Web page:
Tuesday, 21 October 2014
Last updated 2 hours ago
Aug 14 2008 | 9:35am ET
Phoenix, Ariz.-based Gressel Advisors is jumping into the cleantech fray with the launch of its Universal Carbon Fund.
However, pastures are not so green for the four-month old, $5.6 million hedge fund. The vehicle has dropped 30.55% through July.
The fund employs a long-biased, directional strategy based on the belief that demand for more stringent greenhouse gas emission regulations may lead to the creation of a mandatory “cap and trade” emissions regime in the U.S., according to fund documents.
It deploys a number of specific trading strategies and programs such as directional, relative value, cash/future spread/arbitrage, calendar spreads/arbitrage, option spread/arbitrage, volatility spreads/arbitrages, cash/delivery spreads and statistical arbitrage.
The fund is managed by Joseph Gressel, CEO of Gressel Advisors. Previously, Gressel was a member of the Chicago Mercantile Exchange as a floor broker and market maker. Gressel currently acts as a liquidity provider for the Chicago Climate Exchange, where he has traded since 2005.
The Universal Carbon Fund charges a 2% management fee and a 20% incentive fee and has a $250,000 minimum investment requirement.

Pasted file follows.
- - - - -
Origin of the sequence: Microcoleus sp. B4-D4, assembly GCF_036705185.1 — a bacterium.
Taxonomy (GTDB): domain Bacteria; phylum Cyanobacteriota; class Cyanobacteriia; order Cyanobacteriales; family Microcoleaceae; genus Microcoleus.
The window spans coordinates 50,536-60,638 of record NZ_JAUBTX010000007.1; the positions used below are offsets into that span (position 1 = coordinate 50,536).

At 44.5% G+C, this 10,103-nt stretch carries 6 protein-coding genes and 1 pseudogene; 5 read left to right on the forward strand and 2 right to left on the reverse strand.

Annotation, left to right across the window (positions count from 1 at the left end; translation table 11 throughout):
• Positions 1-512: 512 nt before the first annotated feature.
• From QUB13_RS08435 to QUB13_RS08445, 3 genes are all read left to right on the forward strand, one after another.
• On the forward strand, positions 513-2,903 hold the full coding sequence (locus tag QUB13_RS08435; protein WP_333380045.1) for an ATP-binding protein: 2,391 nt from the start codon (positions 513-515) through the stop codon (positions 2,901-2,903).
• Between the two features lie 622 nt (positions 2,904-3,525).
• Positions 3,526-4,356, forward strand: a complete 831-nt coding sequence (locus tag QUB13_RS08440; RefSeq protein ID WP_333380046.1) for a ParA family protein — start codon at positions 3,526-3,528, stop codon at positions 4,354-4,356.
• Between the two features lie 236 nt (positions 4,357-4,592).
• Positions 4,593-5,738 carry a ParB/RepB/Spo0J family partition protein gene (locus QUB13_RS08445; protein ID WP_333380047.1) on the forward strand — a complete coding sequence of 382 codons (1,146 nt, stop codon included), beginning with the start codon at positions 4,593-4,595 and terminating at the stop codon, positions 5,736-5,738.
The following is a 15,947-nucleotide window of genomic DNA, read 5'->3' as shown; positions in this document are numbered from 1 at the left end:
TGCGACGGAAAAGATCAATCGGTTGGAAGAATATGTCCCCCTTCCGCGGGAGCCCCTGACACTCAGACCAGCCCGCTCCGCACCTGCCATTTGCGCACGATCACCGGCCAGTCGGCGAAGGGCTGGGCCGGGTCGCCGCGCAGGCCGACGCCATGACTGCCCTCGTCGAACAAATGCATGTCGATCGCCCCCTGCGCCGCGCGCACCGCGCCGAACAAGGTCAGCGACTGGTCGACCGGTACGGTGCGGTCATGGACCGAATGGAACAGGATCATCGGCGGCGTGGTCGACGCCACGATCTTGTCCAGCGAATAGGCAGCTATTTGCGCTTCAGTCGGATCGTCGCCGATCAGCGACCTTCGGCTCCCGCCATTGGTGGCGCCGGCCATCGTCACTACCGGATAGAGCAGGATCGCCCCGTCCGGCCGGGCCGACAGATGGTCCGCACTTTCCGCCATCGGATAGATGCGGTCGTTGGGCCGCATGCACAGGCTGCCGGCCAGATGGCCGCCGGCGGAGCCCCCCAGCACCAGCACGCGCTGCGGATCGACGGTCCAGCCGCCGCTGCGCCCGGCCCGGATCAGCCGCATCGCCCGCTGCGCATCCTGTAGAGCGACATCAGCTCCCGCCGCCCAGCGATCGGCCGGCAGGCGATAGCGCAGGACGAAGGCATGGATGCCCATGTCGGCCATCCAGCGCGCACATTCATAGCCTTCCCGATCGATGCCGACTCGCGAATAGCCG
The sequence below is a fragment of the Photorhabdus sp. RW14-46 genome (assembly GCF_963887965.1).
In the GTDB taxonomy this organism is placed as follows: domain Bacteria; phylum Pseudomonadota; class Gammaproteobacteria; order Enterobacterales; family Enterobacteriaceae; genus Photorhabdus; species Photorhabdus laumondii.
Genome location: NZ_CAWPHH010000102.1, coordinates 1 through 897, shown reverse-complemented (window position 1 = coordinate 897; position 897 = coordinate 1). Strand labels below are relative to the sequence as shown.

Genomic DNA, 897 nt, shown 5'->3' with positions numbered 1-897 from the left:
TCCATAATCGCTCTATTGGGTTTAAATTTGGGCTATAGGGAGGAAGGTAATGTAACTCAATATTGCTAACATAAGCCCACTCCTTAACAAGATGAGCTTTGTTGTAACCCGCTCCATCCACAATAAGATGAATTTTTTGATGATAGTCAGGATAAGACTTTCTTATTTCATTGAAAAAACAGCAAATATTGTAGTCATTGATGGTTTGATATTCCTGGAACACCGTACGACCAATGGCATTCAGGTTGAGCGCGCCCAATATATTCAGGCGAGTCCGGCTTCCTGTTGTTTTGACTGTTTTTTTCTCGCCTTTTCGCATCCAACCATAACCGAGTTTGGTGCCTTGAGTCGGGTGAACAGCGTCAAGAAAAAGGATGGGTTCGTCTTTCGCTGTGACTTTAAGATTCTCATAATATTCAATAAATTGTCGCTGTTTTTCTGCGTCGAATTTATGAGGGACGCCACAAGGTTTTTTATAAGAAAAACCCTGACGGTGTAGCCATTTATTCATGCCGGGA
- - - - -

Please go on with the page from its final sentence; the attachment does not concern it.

Sep 22 2014 | 4:15pm ET
"I tell people that everybody likes good news and so if you have good performance that’s wonderful,” explains Mike McKitish of Peddie School's endowment, “but it’s the people that want to talk about the bad news or where they drifted and how they came back and how they stayed to their discipline…” that he wants to hear from. Read more…
Sep 30 2014 | 9:29am ET
The crisp Autumnal days of October are upon us, and so are a few of the hedge fund industry’s favorite charitable events. If you have never been to Rocktoberfest, well, you are missing out. And for a quieter evening of sipping and socializing, stop by HFC’s Wine Soiree. Read more…
Most traders agree that proper risk management is the key to successful trading. However, many traders depend on the deeply flawed measure of standard deviation as a benchmark of risk. Here we put it ...